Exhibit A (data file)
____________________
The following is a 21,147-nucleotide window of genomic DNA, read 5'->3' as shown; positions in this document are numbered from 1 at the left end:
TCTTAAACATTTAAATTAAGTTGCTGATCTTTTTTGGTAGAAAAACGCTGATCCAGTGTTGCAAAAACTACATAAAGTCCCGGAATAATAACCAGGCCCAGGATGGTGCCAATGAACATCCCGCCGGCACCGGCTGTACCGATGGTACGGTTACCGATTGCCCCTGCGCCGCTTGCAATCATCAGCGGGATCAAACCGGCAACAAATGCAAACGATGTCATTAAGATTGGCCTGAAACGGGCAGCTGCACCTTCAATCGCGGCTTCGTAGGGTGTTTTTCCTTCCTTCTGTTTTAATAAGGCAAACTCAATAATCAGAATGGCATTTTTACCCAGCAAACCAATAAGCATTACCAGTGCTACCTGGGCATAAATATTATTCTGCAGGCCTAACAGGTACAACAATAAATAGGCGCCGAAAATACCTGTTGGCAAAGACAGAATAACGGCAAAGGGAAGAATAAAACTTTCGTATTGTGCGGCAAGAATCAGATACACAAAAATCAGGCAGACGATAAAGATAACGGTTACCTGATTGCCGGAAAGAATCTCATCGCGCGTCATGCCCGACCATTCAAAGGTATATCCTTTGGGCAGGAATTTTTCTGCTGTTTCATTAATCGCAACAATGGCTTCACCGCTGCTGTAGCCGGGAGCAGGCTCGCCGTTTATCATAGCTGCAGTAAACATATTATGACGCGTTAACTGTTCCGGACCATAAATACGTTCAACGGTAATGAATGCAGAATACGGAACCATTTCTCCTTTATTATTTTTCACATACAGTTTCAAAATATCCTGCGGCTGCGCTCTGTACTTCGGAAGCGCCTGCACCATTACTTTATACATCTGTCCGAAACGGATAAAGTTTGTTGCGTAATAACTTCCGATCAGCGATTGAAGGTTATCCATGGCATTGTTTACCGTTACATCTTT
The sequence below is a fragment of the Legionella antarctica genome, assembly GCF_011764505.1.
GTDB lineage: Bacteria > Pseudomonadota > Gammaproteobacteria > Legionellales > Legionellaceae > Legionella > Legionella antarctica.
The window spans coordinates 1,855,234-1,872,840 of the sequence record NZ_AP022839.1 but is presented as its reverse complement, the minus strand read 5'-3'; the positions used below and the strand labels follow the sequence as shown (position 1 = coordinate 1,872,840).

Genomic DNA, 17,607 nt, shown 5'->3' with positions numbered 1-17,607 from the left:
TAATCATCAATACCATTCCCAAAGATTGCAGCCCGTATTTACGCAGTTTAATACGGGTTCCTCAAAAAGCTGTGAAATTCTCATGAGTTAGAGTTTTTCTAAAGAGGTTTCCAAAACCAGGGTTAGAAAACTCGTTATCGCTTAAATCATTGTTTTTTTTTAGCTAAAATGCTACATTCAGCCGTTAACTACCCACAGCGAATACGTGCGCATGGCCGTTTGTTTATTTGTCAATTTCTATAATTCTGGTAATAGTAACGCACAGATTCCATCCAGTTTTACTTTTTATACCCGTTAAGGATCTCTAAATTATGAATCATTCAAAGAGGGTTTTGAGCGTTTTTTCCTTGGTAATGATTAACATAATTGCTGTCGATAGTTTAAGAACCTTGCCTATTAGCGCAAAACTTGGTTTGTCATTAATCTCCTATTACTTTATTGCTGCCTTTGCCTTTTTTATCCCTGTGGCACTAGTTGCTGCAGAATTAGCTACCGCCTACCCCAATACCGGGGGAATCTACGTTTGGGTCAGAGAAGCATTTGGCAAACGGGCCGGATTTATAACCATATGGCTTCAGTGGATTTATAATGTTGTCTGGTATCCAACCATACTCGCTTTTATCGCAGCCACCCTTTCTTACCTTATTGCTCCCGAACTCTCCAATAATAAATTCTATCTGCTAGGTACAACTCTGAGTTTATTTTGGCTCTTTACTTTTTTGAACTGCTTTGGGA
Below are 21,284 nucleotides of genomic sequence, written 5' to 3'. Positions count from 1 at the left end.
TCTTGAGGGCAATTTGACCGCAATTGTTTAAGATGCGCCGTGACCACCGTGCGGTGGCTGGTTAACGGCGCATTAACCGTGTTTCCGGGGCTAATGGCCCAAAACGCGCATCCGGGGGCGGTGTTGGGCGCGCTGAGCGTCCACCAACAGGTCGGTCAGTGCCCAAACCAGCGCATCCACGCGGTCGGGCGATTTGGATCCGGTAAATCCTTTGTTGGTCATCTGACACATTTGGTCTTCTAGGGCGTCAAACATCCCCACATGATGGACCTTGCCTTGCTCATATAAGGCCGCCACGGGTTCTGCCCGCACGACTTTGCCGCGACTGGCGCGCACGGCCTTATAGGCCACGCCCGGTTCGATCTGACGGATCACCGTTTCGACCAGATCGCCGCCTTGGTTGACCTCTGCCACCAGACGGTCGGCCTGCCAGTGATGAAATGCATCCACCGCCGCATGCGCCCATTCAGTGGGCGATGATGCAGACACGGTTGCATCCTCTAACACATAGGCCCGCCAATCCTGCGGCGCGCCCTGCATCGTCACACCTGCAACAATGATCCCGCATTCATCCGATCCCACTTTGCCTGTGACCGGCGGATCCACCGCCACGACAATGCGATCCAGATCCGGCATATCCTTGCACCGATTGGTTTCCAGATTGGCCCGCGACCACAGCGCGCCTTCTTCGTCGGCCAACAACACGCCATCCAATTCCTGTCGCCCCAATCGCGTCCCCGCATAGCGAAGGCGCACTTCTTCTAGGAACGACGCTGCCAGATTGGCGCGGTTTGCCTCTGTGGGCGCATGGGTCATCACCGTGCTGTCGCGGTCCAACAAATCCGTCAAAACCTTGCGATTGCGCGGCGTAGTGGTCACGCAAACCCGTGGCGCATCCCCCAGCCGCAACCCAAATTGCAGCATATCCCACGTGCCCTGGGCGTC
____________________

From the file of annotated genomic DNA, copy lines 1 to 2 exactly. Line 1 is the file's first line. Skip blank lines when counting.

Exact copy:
The following is a 21,147-nucleotide window of genomic DNA, read 5'->3' as shown; positions in this document are numbered from 1 at the left end:
TCTTAAACATTTAAATTAAGTTGCTGATCTTTTTTGGTAGAAAAACGCTGATCCAGTGTTGCAAAAACTACATAAAGTCCCGGAATAATAACCAGGCCCAGGATGGTGCCAATGAACATCCCGCCGGCACCGGCTGTACCGATGGTACGGTTACCGATTGCCCCTGCGCCGCTTGCAATCATCAGCGGGATCAAACCGGCAACAAATGCAAACGATGTCATTAAGATTGGCCTGAAACGGGCAGCTGCACCTTCAATCGCGGCTTCGTAGGGTGTTTTTCCTTCCTTCTGTTTTAATAAGGCAAACTCAATAATCAGAATGGCATTTTTACCCAGCAAACCAATAAGCATTACCAGTGCTACCTGGGCATAAATATTATTCTGCAGGCCTAACAGGTACAACAATAAATAGGCGCCGAAAATACCTGTTGGCAAAGACAGAATAACGGCAAAGGGAAGAATAAAACTTTCGTATTGTGCGGCAAGAATCAGATACACAAAAATCAGGCAGACGATAAAGATAACGGTTACCTGATTGCCGGAAAGAATCTCATCGCGCGTCATGCCCGACCATTCAAAGGTATATCCTTTGGGCAGGAATTTTTCTGCTGTTTCATTAATCGCAACAATGGCTTCACCGCTGCTGTAGCCGGGAGCAGGCTCGCCGTTTATCATAGCTGCAGTAAACATATTATGACGCGTTAACTGTTCCGGACCATAAATACGTTCAACGGTAATGAATGCAGAATACGGAACCATTTCTCCTTTATTATTTTTCACATACAGTTTCAAAATATCCTGCGGCTGCGCTCTGTACTTCGGAAGCGCCTGCACCATTACTTTATACATCTGTCCGAAACGGATAAAGTTTGTTGCGTAATAACTTCCGATCAGCGATTGAAGGTTATCCATGGCATTGTTTACCGTTACATCTTT